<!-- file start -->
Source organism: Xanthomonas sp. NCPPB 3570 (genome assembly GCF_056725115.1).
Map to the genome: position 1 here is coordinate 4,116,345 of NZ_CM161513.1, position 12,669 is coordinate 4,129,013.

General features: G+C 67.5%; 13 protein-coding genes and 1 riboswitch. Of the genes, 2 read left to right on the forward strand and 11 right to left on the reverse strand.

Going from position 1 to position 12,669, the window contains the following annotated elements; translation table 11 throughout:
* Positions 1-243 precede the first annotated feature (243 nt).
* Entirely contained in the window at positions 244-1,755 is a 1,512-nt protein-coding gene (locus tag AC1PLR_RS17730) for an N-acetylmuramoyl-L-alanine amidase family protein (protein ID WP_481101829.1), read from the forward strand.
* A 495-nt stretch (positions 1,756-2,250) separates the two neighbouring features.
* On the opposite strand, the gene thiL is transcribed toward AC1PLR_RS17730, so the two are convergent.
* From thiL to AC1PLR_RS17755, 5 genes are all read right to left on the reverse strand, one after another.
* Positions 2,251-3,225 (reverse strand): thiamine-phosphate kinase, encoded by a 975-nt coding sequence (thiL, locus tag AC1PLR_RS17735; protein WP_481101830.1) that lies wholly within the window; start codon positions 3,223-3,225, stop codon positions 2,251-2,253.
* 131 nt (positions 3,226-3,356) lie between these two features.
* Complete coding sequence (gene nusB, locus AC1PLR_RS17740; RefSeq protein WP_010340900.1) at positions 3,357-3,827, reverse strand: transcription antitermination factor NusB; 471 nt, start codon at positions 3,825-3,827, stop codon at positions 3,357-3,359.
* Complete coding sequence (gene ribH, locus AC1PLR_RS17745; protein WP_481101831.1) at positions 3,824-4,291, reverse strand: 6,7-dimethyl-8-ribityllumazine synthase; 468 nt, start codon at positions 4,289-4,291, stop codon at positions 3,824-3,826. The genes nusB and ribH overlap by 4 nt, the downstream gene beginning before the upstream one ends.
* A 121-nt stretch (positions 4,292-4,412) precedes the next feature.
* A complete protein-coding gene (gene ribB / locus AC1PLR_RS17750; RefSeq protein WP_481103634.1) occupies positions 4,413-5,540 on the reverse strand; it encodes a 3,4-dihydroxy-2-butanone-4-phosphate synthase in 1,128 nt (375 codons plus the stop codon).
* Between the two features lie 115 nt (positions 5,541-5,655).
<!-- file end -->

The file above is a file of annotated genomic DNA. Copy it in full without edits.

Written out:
Source organism: Xanthomonas sp. NCPPB 3570 (genome assembly GCF_056725115.1).
Map to the genome: position 1 here is coordinate 4,116,345 of NZ_CM161513.1, position 12,669 is coordinate 4,129,013.

General features: G+C 67.5%; 13 protein-coding genes and 1 riboswitch. Of the genes, 2 read left to right on the forward strand and 11 right to left on the reverse strand.

Going from position 1 to position 12,669, the window contains the following annotated elements; translation table 11 throughout:
* Positions 1-243 precede the first annotated feature (243 nt).
* Entirely contained in the window at positions 244-1,755 is a 1,512-nt protein-coding gene (locus tag AC1PLR_RS17730) for an N-acetylmuramoyl-L-alanine amidase family protein (protein ID WP_481101829.1), read from the forward strand.
* A 495-nt stretch (positions 1,756-2,250) separates the two neighbouring features.
* On the opposite strand, the gene thiL is transcribed toward AC1PLR_RS17730, so the two are convergent.
* From thiL to AC1PLR_RS17755, 5 genes are all read right to left on the reverse strand, one after another.
* Positions 2,251-3,225 (reverse strand): thiamine-phosphate kinase, encoded by a 975-nt coding sequence (thiL, locus tag AC1PLR_RS17735; protein WP_481101830.1) that lies wholly within the window; start codon positions 3,223-3,225, stop codon positions 2,251-2,253.
* 131 nt (positions 3,226-3,356) lie between these two features.
* Complete coding sequence (gene nusB, locus AC1PLR_RS17740; RefSeq protein WP_010340900.1) at positions 3,357-3,827, reverse strand: transcription antitermination factor NusB; 471 nt, start codon at positions 3,825-3,827, stop codon at positions 3,357-3,359.
* Complete coding sequence (gene ribH, locus AC1PLR_RS17745; protein WP_481101831.1) at positions 3,824-4,291, reverse strand: 6,7-dimethyl-8-ribityllumazine synthase; 468 nt, start codon at positions 4,289-4,291, stop codon at positions 3,824-3,826. The genes nusB and ribH overlap by 4 nt, the downstream gene beginning before the upstream one ends.
* A 121-nt stretch (positions 4,292-4,412) precedes the next feature.
* A complete protein-coding gene (gene ribB / locus AC1PLR_RS17750; RefSeq protein WP_481103634.1) occupies positions 4,413-5,540 on the reverse strand; it encodes a 3,4-dihydroxy-2-butanone-4-phosphate synthase in 1,128 nt (375 codons plus the stop codon).
* Between the two features lie 115 nt (positions 5,541-5,655).